29 CFR §825.105(a).

That’s right – if you know someone is doing work for you, that is enough to create an employment relationship under that Act.  But we need more than that, so the DOL gives us more:

(b) Any employee whose name appears on the employer’s payroll will be considered employed each working day of the calendar week, and must be counted whether or not any compensation is received for the week.

29 CFR §825.105(b).

So any employee on the payroll is covered, right?  Well sort of, but only in the good old USA (or its territories).  Not employees who are employed in a foreign country.  Employees in Canada?  Don’t count.  Employees in Mexico?  Don’t count.  Employees in China?  Don’t count.  (And this does not mean employees on a business trip, they still count, presumably they are on the US payroll.)

But what about employees who are on the payroll but are not working?  Someone, say, on a leave of absence?  Yes, they count too, assuming that they have a reasonable expectation of coming back to work.

(c) Employees on paid or unpaid leave, including FMLA leave, leaves of absence, disciplinary suspension, etc., are counted as long as the employer has a reasonable expectation that the employee will later return to active employment. If there is no employer/employee relationship (as when an employee is laid off, whether temporarily or permanently) such individual is not counted. Part-time employees, like full-time employees, are considered to be employed each working day of the calendar week, as long as they are maintained on the payroll.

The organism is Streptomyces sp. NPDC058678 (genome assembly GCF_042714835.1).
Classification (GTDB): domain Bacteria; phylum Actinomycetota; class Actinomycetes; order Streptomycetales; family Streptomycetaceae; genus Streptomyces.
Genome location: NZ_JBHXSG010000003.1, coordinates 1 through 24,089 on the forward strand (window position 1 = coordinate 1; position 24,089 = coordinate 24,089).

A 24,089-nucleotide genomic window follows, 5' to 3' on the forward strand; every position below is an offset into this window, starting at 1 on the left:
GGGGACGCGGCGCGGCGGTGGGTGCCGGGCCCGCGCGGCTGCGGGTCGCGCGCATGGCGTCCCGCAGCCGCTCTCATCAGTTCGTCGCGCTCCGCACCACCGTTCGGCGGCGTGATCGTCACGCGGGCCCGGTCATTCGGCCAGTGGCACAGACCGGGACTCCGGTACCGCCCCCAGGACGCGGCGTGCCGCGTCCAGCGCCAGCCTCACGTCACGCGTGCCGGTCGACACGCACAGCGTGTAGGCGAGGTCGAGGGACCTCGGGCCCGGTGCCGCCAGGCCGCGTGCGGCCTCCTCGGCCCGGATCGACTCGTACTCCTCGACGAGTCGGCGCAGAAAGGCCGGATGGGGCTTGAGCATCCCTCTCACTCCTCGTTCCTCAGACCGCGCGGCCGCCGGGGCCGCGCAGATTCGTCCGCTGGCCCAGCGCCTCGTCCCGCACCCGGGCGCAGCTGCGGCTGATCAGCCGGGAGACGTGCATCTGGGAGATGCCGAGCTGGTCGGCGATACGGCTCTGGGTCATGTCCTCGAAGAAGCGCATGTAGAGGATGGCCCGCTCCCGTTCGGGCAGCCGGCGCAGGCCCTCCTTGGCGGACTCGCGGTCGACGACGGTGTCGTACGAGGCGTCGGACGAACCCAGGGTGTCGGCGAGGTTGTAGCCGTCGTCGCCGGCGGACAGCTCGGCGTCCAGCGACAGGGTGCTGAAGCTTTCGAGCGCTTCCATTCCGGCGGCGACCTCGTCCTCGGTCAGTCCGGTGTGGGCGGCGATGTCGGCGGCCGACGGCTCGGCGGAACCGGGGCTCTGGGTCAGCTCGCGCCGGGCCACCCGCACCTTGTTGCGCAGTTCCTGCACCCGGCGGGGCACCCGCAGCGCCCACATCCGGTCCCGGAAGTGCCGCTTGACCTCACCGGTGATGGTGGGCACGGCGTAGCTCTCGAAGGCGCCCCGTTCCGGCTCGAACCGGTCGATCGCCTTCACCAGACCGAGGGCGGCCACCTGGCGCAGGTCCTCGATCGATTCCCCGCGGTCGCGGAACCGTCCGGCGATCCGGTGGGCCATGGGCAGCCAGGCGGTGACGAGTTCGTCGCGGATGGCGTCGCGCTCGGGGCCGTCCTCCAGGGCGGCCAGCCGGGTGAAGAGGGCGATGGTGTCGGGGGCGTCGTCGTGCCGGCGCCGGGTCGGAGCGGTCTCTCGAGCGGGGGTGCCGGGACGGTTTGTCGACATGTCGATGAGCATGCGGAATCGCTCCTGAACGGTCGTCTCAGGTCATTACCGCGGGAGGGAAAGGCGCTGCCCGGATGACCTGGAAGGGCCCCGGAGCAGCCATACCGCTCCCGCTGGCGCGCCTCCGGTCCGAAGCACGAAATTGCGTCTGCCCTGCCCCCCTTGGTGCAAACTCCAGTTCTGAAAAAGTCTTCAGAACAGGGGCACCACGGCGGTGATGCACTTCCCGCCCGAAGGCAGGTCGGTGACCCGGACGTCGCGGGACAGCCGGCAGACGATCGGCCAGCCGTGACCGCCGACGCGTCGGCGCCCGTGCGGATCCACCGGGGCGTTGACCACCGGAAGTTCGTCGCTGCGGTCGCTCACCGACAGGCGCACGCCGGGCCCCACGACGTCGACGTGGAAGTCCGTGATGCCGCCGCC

29 CFR §825.105(c).

And then there is this whole “each working day of the calendar week thing.”  What is that all about?  Well, section (b) really takes care of that when it tells us that any employee on the payroll will be considered to have employed “each working day of the calendar week and must be counted whether or not any compensation is received for the week.”  With one exception – of course, there is always an exception:

(d) An employee who does not begin to work for an employer until after the first working day of a calendar week, or who terminates employment before the last working day of a calendar week, is not considered employed on each working day of that calendar week.